(Photo by Tyler Woods)
Brooklyn venture capitalist Charlie O’Donnell signed up for four charity runs/triathalons/running-up-steps events this spring and summer, pledging nearly $9,000. And then realized: that’s actually a lot of money!
So he did some problem solving and came up with a solution: to workshop funding pitches for founders in exchange for a donation to his pledges. It’s called Fix Your Startup Pitch For Good, and for $200, up to eight startuppers can pitch him and get live feedback on what works and what doesn’t about their pitch. Onlookers can even come and watch for a $25 donation.
“I have some charities that I love and when they need help, I probably say yes too easily, assuming I can figure out how [to donate] later,” O’Donnell explained via text message Tuesday. “So I went back to, ‘What do founders need help with that I can provide…'” and the answer, of course, was how to best pitch other venture capitalists.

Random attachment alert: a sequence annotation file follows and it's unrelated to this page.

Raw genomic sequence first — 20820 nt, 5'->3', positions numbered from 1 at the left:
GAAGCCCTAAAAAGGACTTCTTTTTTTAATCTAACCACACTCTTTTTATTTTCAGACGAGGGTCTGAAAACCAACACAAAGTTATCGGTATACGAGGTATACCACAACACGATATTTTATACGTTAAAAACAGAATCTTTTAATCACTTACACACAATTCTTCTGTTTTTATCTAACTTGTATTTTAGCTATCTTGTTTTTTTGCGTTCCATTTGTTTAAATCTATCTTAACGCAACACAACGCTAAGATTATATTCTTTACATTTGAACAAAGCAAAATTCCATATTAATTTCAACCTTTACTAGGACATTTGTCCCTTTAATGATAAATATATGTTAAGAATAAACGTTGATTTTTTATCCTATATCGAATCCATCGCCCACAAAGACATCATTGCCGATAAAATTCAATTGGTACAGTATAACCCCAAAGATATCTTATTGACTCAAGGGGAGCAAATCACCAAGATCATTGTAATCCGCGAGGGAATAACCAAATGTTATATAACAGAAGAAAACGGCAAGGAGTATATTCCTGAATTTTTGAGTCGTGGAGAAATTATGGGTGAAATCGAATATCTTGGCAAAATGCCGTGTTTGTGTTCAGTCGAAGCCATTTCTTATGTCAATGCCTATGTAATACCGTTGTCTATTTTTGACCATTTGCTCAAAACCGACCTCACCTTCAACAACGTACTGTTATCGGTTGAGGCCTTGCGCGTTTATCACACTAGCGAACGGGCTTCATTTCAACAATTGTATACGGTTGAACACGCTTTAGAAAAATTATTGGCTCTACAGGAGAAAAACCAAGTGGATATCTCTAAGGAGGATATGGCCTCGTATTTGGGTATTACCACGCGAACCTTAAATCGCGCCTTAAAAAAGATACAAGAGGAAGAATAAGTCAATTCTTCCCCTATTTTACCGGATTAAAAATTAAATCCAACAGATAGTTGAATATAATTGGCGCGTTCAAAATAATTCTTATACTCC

If you want candid pitch feedback and advice on direction, I'm running some small group sessions with 1 company at a time per hour for a charity donation. 10 total slots available. https://t.co/y8gCYCapFU
— Charlie O'Donnell (@ceonyc) January 8, 2018
O’Donnell has done stuff like this in the past. He runs a quarterly Not A Pitch event that’s open to the public, where anyone — typically very early stage founders — can come to a venue and pitch him their idea for two minutes. He provides feedback on the idea and the pitch. He does it as a way to be a good member of the startup world, but also for deal flow. He’s taken meetings with people who have practice-pitched him at Not A Pitch, and even funded one of them, although not for the business she originally pitched.
“The only issue with Not a Pitch is that you get like 2 min of feedback, maybe 5 if I run on too long,” O’Donnell explained. “And people always ask to sit down and get more help.”
“Generally, I don’t want to ‘sell’ access,” O’Donnell texted. “But if it’s for a great cause, I’m not above it. 😊”-30-
5 pitches from the Made in NY Media Center program turning creatives into founders
How a biotech robotics startup founded in a community hackerspace by a leftist activist just raised $10 million
Sign-up for daily news updates from Technical.ly Brooklyn